As humans have ventured into space, they have carried some terrestrial life with them, including spiders. Once dreamed up as a way to make science more interesting to high school students, an arachnid investigation has provided surprising insight into the influence that light has on spatial orientation in spiders.
Many discoveries have been made by accident (the accidental discovery of penicillin might be one of the most famous examples), which is what occurred in this case. Researchers knew that on Earth, spiders create asymmetrical webs with a slightly off-center that pivots toward the upper edge. Spiders rest with their head pointed down so they can rapidly move toward prey. So what would spiders do when there’s no gravity?
Though the idea was relatively simple, conducting the experiment successfully in space was challenging, and there were some mishaps.
Originally, two specimens from two species of spiders were sent to the International Space Station (ISS); there was a lead and a backup ‘arachnaut.’ But the backup spider escaped from storage and into the main chamber where the other spider lived. The main chamber had to remain closed, so the two spiders kept getting in each other's way as they built muddled webs. They’d also been provided food in the form of fly larvae, which ended up breeding much more and faster than predicted. By the end, the chamber was full of flies.
Researchers would get another shot at the experiment years later, so this time they sent two spiders to space in separate habitats and kept two on earth in separate habitats as controls. However, spiders that were supposed to be female were chosen for this work as juveniles, when it’s tough to figure out what sex they are; so while some had been sexed incorrectly, there was a stroke of luck – one male and one female each had gone to space and stayed on earth. A comparison could still be made.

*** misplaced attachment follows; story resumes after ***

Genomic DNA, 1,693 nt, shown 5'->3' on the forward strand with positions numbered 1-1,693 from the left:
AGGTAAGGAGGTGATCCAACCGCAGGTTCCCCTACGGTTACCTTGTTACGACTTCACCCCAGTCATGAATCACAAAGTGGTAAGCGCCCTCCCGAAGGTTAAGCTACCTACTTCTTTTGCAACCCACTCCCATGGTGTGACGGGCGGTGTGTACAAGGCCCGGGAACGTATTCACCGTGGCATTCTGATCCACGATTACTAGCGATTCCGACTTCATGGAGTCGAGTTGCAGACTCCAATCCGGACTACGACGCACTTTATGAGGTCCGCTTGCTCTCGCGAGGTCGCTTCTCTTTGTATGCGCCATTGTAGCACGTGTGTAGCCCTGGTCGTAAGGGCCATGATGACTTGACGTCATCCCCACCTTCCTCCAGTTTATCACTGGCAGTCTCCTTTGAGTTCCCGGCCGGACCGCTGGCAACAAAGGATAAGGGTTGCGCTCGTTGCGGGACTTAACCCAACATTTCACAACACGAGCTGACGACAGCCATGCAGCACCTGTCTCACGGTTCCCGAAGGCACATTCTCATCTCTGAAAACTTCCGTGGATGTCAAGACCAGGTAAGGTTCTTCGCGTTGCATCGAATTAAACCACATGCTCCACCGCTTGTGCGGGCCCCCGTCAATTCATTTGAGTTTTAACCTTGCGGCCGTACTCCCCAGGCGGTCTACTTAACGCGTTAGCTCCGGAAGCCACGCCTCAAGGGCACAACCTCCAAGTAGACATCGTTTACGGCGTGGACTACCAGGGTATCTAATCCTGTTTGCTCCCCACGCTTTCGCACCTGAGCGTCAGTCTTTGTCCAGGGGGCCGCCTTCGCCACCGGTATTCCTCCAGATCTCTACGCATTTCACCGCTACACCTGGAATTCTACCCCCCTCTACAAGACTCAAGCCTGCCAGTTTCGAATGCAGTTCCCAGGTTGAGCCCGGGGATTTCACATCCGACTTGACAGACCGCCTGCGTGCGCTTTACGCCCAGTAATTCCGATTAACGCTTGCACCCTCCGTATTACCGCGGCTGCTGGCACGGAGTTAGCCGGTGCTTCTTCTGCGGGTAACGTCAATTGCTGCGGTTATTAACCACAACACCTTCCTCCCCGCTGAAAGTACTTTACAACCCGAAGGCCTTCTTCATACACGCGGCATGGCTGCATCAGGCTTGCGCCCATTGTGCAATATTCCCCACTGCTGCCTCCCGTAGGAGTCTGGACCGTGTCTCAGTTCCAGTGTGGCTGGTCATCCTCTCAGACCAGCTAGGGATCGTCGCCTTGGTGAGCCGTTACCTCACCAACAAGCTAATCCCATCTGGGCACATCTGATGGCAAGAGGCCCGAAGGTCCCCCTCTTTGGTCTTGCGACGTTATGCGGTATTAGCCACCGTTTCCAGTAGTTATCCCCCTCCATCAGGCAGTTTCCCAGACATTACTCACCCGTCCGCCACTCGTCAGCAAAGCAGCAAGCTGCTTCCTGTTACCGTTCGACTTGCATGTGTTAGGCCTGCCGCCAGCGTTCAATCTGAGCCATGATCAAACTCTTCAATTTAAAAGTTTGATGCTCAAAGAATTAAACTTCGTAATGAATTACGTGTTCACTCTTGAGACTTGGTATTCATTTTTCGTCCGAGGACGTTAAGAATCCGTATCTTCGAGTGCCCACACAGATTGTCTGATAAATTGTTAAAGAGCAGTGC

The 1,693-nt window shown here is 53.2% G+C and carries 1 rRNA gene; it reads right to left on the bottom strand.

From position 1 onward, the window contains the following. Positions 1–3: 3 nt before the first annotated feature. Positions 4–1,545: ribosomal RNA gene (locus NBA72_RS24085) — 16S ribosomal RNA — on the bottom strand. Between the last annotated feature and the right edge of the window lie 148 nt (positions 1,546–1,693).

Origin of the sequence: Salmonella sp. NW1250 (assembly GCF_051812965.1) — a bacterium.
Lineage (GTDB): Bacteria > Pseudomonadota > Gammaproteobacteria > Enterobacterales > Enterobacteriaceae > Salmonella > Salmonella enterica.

As the spiders spun webs on the ISS, the researchers could see that the webs constructed in zero gravity were more symmetrical than those built back on Earth. The center was no longer off to the side and the spiders' heads weren’t always pointed down.
Surprisingly, the investigators saw that when the spiders built webs on the ISS by lamplight, the tended to be more asymmetrical like the webs built on earth. They were able to make this observation simply because of a serendipitous placement of the lamps.
"We wouldn't have guessed that light would play a role in orienting the spiders in space," said researcher Dr. Samuel Zschokke of the University of Basel. "We were very fortunate that the lamps were attached at the top of the chamber and not on various sides. Otherwise, we would not have been able to discover the effect of light on the symmetry of webs in zero gravity."
When thousands of images of the spiders were analyzed, the researchers could see that when the lights were off, they rested in arbitrary positions. But with the lights on, their heads were oriented downward. Light seems to help spiders orient themselves in the absence of gravity. Spiders can catch prey and build webs in the dark, so it had been assumed that light was not important to orientation for spiders.
"That spiders have a back-up system for orientation like this seems surprising, since they have never been exposed to an environment without gravity in the course of their evolution," said Zschokke.